In short, a website redesign is something that you would gain a lot by thinking through. First, by carrying out an audit. Then, by boosting your website’s performance and testing the effects of each modification meticulously.

Preparing for a Website Redesign: Carrying Out an SEO Audit

The SEO aspect should be taken into account as soon as the website redesign project is initiated. To that end, a search engine optimisation audit should be carried out, and the conclusion drawn from it will drive your strategic decisions in the right direction.

What elements should be assessed?


Start by figuring out which pages benefit from the best rankings in the SERPs, and for which keywords. Then, make a list of the ones that generate the most traffic and which, for that reason, should be treated with the utmost vigilance when redirecting.

Take this opportunity to analyse the scope of the semantic field covered by your content and to identify any topics, themes, or keywords that could potentially be broadened. Pay attention to where the generated traffic comes from and to how customer acquisition typically happens.

In short, you need to assess how your pages rank on the search results and to determine what remains to be done. This will help you preserve your current assets and prepare your SEO strategy going forward.


Take stock of how well optimised your pages are and sort through which elements should be preserved (because they are effective from an SEO standpoint), which ones should be modified or entirely replaced, and which ones had not been implemented yet and should be included in the new version of the site. Pay close attention to HTML tags (headers, image “Alt” attributes, title, meta description).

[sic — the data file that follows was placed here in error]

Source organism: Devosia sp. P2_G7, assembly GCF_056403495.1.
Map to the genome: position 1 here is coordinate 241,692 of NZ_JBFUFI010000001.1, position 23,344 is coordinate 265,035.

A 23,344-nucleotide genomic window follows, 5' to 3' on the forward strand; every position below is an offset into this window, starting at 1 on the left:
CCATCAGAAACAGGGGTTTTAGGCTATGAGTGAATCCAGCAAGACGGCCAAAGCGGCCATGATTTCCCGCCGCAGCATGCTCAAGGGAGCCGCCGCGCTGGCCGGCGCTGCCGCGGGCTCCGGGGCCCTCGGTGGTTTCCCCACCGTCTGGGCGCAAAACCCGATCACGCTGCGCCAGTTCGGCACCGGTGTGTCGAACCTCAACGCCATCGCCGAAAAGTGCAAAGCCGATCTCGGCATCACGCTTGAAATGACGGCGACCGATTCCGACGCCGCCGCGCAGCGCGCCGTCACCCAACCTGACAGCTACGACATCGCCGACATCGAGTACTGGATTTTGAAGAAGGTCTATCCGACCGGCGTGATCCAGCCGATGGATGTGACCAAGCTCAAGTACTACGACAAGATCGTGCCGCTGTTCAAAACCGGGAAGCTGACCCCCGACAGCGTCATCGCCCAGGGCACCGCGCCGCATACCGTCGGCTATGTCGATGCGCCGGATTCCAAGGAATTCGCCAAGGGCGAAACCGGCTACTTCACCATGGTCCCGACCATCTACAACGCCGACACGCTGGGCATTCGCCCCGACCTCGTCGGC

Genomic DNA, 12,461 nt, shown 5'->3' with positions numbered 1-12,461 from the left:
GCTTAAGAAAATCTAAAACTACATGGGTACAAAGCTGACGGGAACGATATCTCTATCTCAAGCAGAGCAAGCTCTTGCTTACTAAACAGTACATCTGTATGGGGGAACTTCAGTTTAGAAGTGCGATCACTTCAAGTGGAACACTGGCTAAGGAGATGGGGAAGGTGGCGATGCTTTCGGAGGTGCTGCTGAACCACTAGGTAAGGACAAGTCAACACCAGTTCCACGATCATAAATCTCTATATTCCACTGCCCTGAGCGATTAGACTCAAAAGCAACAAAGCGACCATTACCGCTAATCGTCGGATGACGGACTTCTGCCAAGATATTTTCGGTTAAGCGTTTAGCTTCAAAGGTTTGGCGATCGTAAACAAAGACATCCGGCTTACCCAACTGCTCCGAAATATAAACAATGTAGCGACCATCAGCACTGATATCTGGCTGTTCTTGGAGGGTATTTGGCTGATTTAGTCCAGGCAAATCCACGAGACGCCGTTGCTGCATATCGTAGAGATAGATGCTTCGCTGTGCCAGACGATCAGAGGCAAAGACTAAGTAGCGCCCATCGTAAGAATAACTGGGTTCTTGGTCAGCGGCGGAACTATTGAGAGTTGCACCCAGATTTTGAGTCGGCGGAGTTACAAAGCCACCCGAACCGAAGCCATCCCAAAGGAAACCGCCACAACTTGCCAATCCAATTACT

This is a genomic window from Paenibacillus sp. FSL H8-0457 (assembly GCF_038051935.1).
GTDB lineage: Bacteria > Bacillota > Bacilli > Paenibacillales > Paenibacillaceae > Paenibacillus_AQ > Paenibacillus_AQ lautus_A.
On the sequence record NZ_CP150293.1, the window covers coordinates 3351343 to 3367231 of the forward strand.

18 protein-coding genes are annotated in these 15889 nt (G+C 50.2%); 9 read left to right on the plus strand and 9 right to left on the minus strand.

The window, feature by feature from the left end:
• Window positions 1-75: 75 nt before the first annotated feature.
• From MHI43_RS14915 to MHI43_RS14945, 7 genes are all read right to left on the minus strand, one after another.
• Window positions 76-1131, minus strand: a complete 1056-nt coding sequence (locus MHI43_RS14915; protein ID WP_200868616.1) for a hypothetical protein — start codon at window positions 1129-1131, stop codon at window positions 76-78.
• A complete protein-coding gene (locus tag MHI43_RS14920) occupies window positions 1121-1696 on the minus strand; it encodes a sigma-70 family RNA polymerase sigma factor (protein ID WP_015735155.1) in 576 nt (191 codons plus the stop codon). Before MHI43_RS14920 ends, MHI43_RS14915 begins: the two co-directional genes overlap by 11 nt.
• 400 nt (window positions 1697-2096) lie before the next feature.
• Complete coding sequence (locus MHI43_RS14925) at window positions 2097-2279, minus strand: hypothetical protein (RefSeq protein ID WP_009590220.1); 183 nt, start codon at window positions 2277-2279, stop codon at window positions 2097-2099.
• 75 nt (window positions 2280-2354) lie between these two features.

Even if your website redesign’s prime objective is not of a technical nature, the technical dimension is essential to SEO. Pages that load too slowly, a poor user experience, JavaScript or CSS coding issues, are just as many sore spots for search engines. Again, it’s all about taking stock and anticipating the tasks you’ll need to do to ensure the success of your progression.


Create a list of external links to your pages and assess the quality of the domains they emanate from, as well as the congruence of the corresponding anchors.

Certain backlinks may be detrimental to the ranking of your pages; your website redesign process should provide the opportunity to sort through them, to maintain the best-performing ones and to get rid of the ones that have a negative impact on your SEO.


There is a good chance that redesigning your site will affect the content of your static pages. This is especially the case for your home page and for those pages dedicated to products/services, whose existing content may not match your new design.

The issue is that search engines tend to penalise such drastic changes by modifying ranking. To keep the risks to a minimum, try and preserve as many elements from the original pages as possible and, if you change most of the content, try to at least provide a similar number of words.